By Cheryl Ryan
Mercy is defined as ‘1. compassion or forgiveness shown toward someone whom it is within one’s power to punish or harm, 2. used in expressions of surprise or fear’.
I had to look this up during a difficult night of reading. It was 3 a.m. and I couldn’t sleep. Sometimes when I can’t sleep I read whichever book is on my Kindle in hopes of shaking my own thoughts. It happened to be Just Mercy by Bryan Stevenson. It’s a tough read about the profound injustice in our penal code and the legal system towards people of color, disabled and poor U.S. citizens.
When I picked up where I’d left off I found Bryan Stevenson, in his autobiographical story, broken by his inability to get a prisoner off of death row. Hours before his execution, the prisoner asked the guards if he could call Bryan and thank him for all of his efforts in trying to save him. After receiving the call, Bryan, who’d committed to being at the execution, sat through the execution with tears streaming down his face questioning his life’s work.
As he looked at all the files of clients on death row or life in prison he wondered why he’d chosen to surround himself with such anguish? Ultimately, he concluded that like many of us he is somewhat broken and that showing mercy was his attempt at redemption.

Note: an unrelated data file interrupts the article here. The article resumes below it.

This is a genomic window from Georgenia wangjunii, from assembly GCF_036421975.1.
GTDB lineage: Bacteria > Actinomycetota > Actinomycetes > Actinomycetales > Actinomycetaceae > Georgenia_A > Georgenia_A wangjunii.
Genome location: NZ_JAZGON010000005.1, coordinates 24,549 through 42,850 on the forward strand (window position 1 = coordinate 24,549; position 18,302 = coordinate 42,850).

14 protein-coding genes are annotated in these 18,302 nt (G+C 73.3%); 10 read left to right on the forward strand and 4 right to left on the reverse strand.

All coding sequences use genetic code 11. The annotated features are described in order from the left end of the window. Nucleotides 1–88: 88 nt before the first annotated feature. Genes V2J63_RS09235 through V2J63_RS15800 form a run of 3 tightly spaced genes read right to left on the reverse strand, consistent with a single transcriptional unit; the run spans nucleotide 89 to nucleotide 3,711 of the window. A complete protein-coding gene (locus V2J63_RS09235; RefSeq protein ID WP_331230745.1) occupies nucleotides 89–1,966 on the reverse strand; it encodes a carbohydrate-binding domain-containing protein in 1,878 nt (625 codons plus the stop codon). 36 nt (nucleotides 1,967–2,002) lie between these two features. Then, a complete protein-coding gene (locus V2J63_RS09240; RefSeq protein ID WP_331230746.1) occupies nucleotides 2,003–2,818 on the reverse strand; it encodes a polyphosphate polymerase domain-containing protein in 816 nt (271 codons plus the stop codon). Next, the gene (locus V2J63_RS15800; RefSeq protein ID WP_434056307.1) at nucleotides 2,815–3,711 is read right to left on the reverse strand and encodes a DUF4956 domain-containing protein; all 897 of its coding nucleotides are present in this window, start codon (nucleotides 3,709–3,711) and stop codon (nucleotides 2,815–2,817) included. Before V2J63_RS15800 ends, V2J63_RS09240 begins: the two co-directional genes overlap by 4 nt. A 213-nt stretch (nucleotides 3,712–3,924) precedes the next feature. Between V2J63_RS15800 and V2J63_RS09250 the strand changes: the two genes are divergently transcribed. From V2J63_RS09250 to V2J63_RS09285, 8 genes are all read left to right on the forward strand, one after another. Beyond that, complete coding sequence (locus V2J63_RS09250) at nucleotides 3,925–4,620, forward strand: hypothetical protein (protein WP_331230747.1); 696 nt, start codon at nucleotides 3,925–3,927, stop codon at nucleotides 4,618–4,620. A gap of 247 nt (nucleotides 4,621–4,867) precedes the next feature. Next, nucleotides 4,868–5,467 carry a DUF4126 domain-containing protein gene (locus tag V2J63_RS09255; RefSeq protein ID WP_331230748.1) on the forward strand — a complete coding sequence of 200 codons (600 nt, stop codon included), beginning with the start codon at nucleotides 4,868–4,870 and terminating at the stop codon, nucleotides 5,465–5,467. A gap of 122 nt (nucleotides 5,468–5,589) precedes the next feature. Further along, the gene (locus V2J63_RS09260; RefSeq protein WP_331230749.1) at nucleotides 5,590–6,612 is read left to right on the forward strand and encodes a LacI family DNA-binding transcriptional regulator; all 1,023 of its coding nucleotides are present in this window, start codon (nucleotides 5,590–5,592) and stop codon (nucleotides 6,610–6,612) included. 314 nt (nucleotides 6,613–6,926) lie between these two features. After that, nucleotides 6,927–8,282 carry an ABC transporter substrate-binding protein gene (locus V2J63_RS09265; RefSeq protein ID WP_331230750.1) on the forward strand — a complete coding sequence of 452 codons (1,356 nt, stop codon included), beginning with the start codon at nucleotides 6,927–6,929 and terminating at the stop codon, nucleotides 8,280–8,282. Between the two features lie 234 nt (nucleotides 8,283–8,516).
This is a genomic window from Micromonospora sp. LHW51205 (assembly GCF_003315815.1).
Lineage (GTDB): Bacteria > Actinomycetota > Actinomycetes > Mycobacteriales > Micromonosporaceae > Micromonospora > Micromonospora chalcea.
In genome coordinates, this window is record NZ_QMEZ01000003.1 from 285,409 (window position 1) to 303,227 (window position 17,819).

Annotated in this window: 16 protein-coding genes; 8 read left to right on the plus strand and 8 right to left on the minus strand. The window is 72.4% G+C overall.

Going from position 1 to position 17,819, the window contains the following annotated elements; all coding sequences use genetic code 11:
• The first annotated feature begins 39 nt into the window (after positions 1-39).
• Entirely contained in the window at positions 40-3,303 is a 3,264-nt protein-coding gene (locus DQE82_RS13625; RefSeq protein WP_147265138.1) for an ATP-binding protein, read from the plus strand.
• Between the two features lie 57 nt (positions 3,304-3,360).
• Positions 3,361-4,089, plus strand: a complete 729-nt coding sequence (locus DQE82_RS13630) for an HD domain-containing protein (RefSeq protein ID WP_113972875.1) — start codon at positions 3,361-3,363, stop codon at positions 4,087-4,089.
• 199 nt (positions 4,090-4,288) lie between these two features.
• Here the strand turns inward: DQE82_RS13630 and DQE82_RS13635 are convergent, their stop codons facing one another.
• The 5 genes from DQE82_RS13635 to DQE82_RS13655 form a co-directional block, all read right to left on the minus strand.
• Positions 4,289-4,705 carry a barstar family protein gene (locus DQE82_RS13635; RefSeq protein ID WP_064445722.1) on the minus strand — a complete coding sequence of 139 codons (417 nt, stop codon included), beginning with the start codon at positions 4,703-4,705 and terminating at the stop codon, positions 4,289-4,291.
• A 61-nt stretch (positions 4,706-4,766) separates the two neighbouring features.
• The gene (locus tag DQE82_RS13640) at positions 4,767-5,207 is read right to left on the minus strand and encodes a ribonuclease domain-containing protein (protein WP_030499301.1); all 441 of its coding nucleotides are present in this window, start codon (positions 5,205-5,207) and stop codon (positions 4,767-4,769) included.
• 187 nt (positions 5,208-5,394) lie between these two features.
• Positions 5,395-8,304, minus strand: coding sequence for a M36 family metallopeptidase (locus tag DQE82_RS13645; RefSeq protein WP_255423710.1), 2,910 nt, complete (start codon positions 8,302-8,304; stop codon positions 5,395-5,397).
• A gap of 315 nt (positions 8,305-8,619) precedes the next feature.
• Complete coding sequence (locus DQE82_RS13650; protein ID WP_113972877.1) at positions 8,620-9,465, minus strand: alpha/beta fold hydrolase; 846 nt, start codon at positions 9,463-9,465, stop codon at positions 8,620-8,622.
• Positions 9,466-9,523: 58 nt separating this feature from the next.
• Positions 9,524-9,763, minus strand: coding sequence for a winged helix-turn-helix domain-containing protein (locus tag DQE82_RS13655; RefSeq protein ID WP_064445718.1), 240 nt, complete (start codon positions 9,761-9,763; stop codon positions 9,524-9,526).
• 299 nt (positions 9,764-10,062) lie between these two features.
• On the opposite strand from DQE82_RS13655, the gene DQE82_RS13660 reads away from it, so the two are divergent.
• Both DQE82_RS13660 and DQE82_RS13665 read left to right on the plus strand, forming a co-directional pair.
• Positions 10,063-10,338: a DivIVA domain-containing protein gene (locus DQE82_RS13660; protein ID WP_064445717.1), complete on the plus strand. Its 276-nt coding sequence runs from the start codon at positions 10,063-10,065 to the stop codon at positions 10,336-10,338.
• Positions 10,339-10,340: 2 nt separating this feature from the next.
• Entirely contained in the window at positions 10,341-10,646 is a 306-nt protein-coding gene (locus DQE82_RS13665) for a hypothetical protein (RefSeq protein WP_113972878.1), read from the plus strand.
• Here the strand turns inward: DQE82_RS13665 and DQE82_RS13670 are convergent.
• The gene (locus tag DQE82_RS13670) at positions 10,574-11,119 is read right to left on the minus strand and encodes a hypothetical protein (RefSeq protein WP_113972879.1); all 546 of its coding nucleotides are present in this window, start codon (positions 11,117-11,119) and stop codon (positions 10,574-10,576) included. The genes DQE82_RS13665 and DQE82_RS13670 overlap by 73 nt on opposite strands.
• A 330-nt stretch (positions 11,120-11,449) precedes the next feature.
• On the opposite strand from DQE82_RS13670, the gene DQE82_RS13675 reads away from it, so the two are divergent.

I hadn’t heard the word mercy in a very long time, which is what drove me to search for its meaning. Does the fact that we don’t use the word often mean that we aren’t a merciful society? Or maybe it’s just that I haven’t used it enough. I’ve never considered myself to be in a position to show mercy. But the more I thought about it we as parents, employers, friends and family all have opportunities, big and small, to show mercy. We may not have the power to send someone to prison but we do have the power to show kindness and forgiveness even when it may not be deserved.
Sleep was not in the cards for me that night. But maybe reading that passage in the wee hours of the morning had a greater impact than it might have if I’d been reading it surrounded by daytime mundane distractions.
I’ve thought more about mercy than I have in a very long time and I hope that if or when there is an opportunity I will recognize it and act upon it in a way that I may not have. Have you had an occasion to show mercy? If so, when?